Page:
RAW DOGMA                                                                           written by Nkrumah Steward

Static Build Up In Man’s Clothing Makes Carpet Ignite

Life is bizarre enough as it is.
The last thing any of us need are adding freak occurrences into the equation. They don’t do any of us any good.
Scientists have gotten as bad as religious leaders in so far as they are just as incapable of saying “I don’t know,” as your local priest is.
Everyone wants an answer to everything and there are just too many people out there willing to give you one whether they are qualified or not.
So when something freaky happens like the clock on your wall stops exactly at noon, people want to know “why?”.
Most of the time a simple answer like, “it looks like the battery went dead,” will suffice, but for some, nothing short of, “it’s a sign telling you what numbers to play tonight” like God is telling you he wants you to be rich, but orchestrating an untraceable bank oversight in your favor, well that would be unethical, but giving you the winning lotto numbers and cheating everyone else that played the lotto out of their money is perfectly acceptable.
Well I am suggesting that when the ball lands on the line between religion and science maybe we shouldn’t look to religion or science to find the answers. Because if you think about it, there is one place we could look that should be considered an authority on freak occurrences, comic books.
Nearly every single super hero and nearly every single villain in their rogue gallery is the direct or indirect product of some freak occurrence.
The only reason Superman exists is because his father discovered after 4 billion years of relative peace and tranquility on Krypton, that the entire planet, which had shown no signs of it being any different than any other celestial planet in the universe was going to simply “blow up”.
Spiderman gets bit by a radioactive spider and instead of growing five arms and about 6 more eyes all over the top of his head, he keeps his humanoid appearance but can suddenly walk on walls, spin webs out of his wrists and sense when danger is approaching.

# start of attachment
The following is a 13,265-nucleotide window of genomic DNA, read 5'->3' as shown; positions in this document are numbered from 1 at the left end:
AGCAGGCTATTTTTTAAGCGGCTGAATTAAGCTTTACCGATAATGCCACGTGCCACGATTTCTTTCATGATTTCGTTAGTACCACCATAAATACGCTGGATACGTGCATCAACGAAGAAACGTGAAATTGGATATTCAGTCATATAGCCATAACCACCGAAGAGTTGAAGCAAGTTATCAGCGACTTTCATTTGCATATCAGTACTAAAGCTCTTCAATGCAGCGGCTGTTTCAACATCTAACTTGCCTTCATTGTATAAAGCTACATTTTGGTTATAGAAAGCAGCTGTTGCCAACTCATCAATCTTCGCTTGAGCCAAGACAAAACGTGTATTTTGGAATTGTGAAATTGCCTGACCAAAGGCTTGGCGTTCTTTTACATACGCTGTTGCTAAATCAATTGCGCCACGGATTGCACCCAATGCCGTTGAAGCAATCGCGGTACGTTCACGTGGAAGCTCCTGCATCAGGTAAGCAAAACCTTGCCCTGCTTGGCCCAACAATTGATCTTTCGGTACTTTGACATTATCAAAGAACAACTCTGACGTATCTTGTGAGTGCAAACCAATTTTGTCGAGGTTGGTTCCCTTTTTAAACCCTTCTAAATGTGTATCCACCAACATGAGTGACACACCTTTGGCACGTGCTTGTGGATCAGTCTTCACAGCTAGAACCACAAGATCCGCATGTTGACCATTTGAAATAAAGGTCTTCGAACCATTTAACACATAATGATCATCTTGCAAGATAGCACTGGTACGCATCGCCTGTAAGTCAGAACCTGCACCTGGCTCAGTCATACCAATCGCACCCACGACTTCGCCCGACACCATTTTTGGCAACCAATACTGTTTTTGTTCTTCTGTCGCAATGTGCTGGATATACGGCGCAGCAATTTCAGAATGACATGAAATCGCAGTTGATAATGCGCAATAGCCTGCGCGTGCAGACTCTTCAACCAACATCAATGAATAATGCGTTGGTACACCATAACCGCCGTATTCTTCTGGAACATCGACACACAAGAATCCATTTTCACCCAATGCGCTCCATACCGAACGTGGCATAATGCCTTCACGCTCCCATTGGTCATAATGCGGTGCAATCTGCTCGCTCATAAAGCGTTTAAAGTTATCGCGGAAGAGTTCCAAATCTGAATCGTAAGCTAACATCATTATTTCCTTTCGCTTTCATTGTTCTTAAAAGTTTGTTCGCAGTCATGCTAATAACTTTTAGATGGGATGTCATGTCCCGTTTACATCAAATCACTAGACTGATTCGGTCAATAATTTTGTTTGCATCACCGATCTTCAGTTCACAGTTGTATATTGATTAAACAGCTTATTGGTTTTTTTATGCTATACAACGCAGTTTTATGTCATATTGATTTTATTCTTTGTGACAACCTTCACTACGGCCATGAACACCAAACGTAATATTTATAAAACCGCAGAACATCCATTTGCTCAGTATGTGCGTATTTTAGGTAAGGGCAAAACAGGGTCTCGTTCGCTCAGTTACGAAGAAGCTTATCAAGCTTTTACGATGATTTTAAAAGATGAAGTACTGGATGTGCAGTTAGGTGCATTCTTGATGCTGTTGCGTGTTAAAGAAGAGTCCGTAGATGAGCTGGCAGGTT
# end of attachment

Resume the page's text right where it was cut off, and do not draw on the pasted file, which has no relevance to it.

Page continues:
He could have just as easily had a radioactive roach crawl into his food, eaten it and woke up the next morning with an insatiable urge to crawl through people’s garbage.
Frank Clewer of the western Victorian city of Warrnambool, Australia wore a synthetic nylon jacket and a wool shirt underneath it to a job interview.
Here is the truly amazing part of it, by the time Frank had walked into the building to his job interview he had built up almost 40,000 volts of static electricity in his body between that nylon jacket and that wool shirt.
Within five minutes of walking on the carpet, the carpet started to go up in flames.
I am sure at the sight of that priest started kissing their crucifixes and terrorist started checking the timers on their detonators to make sure that they hadn’t accidentally hit any buttons.
Apparently in order to combat the flames the fire department cut off power to the building assuming that the cause of the fire was a power surge or some kind from faulty wiring in the building, but then they noticed several scorch marks on the carpet, probably in the shape of footprints and the sound of what sounded like a bullwhip cracking.
When Frank got back into his car he even scorched a piece of plastic that he touched in his car.
Firefighters on the scene measured his clothing and determined that they were carrying a charge of 40,000 volts and that was dangerously close to making items he came in contact with just spontaneously combust.
Fire official Henry Barton said, "I've been firefighting for over 35 years and I've never come across anything like this."
Source: Man's static jacket sparks alert, BBC, September 16, 2005
same difference

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